As more and more states move to require voters to show photo ID before they can cast a ballot—a policy that we’ve repeatedly explained is unwise and unnecessary—a number of states have proposed to restrict access to the polls even further, by passing proof of citizenship requirements for voter registration.
These dangerous proposals will suppress voting without meaningfully preventing fraud. They should be rejected.
Requirements that citizens present documentary proof of citizenship before being allowed to register threaten to keep a large number of voters from the polls. Although there are many voters without easy access to photo ID, an even more significant portion of the voting population does not have a birth certificate, passport, or other form of citizenship documentation. Even when voters do possess this documentation, it is often much less readily accessible—voters will have to dig up infrequently used proof of their citizenship in order to complete their registration, or jump through costly and time-consuming administrative hoops to replace what they don’t have.
As the Brennan Center has repeatedly demonstrated, not only do proof of citizenship requirements burden voters, they are essentially a solution in search of a problem: there is no significant problem of ineligible non-citizens attempting to intentionally defraud the electoral process. Through interviews with election officials in Utah and Georgia, the Brennan Center has again confirmed that instances in which non-citizens register to vote or vote are extremely rare.
In the few instances when a non-citizen does register to vote or votes, it is ordinarily the result of mistake or confusion, and not deliberate voter fraud. For example, in Cache County, Utah, county clerk Jill Zollinger could only remember one instance during her eight years as county clerk in which a non-citizen registered to vote. But the day after he registered, his father realized the mistake and came to the county clerk’s office to remove him from the rolls; the non-citizen’s registration was erased and he never cast, or attempted to cast, a ballot. In DeKalb County, Georgia, assistant director of elections Maxine Daniels explained that, while there were a few instances in which non-citizens had registered to vote inadvertently by checking a box on a driver’s license application, as soon as they received their voter registration card in the mail and realized their mistake, they asked to be taken off the rolls. In other words, non-citizens generally work actively to avoid mistaken registration. For good reason: registering would subject them to substantial fines, jail time or deportation.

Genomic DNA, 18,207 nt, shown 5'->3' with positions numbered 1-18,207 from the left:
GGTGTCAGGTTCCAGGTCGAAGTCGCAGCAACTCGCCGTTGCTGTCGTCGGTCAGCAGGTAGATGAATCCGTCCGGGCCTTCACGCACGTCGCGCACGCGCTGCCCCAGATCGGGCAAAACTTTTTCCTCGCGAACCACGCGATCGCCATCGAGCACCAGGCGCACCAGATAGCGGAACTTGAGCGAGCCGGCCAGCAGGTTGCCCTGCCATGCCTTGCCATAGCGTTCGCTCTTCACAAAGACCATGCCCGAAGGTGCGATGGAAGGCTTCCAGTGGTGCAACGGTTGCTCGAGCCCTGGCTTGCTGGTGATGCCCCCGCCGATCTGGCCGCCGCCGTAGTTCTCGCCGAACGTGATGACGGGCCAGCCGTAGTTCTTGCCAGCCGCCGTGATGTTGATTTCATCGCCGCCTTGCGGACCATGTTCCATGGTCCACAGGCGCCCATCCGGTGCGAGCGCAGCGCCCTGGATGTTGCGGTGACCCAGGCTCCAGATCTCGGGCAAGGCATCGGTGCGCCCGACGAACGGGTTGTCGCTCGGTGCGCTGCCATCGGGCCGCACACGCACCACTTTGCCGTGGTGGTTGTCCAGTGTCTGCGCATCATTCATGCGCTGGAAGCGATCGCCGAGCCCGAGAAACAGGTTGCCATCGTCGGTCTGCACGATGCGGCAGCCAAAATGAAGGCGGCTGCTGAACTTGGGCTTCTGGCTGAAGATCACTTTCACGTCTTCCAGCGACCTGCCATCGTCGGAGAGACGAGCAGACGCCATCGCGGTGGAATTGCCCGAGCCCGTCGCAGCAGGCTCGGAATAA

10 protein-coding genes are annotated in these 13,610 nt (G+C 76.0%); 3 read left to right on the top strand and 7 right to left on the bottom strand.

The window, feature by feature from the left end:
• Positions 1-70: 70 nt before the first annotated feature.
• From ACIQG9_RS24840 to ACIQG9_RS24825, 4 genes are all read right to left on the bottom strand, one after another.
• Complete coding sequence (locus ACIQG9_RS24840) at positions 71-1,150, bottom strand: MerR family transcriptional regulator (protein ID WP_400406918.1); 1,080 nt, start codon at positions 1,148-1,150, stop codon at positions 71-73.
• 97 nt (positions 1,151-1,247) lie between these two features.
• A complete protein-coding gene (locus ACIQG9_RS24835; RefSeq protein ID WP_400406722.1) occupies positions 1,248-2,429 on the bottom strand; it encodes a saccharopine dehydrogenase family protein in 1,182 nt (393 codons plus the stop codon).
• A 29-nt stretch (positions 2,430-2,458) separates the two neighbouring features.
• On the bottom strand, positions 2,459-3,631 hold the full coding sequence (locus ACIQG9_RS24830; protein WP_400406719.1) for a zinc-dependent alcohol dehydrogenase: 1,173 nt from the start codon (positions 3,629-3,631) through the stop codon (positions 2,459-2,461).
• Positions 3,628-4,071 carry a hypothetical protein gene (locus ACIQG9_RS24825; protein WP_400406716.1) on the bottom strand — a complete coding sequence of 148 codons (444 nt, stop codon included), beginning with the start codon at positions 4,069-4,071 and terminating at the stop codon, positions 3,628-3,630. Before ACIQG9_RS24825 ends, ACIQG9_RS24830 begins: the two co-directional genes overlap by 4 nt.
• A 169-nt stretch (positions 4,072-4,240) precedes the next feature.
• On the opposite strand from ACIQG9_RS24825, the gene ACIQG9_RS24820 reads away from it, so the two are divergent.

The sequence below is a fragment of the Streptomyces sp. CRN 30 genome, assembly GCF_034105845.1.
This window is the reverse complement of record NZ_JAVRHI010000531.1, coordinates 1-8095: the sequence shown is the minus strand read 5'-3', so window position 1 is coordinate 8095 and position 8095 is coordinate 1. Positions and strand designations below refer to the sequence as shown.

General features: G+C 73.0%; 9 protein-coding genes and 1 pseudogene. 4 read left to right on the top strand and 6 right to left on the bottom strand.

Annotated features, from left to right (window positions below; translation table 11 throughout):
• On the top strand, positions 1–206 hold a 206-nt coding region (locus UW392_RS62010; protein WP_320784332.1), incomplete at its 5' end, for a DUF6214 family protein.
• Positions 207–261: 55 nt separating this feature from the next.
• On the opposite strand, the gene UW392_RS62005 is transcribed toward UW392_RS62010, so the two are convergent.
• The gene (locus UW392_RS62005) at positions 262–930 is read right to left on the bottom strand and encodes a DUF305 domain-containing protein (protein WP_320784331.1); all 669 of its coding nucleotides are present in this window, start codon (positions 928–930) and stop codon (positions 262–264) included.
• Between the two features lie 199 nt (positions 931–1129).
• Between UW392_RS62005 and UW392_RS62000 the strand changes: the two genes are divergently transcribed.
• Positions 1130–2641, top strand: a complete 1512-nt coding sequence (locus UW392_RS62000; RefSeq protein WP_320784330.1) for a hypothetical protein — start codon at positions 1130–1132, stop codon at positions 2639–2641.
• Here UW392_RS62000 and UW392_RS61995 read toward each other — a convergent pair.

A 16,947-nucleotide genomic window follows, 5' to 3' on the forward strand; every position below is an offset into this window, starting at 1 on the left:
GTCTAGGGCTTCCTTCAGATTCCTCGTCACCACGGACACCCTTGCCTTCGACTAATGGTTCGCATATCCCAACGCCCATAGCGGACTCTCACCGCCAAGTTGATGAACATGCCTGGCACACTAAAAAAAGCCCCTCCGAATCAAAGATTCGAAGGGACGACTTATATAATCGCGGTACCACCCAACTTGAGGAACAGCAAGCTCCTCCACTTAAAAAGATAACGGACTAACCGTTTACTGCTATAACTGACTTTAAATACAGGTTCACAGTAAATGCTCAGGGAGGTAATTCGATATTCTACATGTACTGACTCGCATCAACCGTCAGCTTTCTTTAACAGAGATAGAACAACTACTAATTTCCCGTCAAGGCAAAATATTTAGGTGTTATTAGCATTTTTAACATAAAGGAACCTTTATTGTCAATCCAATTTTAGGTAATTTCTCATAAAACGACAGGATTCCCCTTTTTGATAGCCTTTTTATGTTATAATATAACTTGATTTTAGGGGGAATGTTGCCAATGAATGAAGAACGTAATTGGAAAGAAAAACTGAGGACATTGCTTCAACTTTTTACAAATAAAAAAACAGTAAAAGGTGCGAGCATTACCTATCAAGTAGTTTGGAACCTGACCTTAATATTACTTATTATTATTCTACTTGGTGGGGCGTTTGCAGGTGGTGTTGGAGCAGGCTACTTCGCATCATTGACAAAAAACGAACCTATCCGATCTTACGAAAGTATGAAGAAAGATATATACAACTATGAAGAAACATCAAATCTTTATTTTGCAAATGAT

Despite the clear evidence that proof of citizenship bills are a costly solution in search of a problem, 12 state legislatures have introduced such requirements this year. In Georgia a proof of citizenship bill has passed the state house and senate, and only awaits the governor’s signature before it becomes the second state (besides Arizona) to require proof of citizenship from its voters. In Tennessee, a proof of citizenship bill has passed out of committee in the Senate, and may be considered by the full Senate and house this week.
It’s very unfortunate that Georgia and Tennessee are evidently poised to follow Arizona’s example: in the first 21 months that Arizona’s proof-of-citizenship law was in effect, it blocked the registrations of approximately 20,000 Arizonans.
As more state legislatures grant floor time to these proposals, it is crucial that they realize the enormous potential costs and minimal benefits of proof of citizenship requirements. If other states adopt these policies, they will end up expending critical state resources enforcing laws that don’t prevent any substantial election fraud—but do freeze real citizens out of the voting process.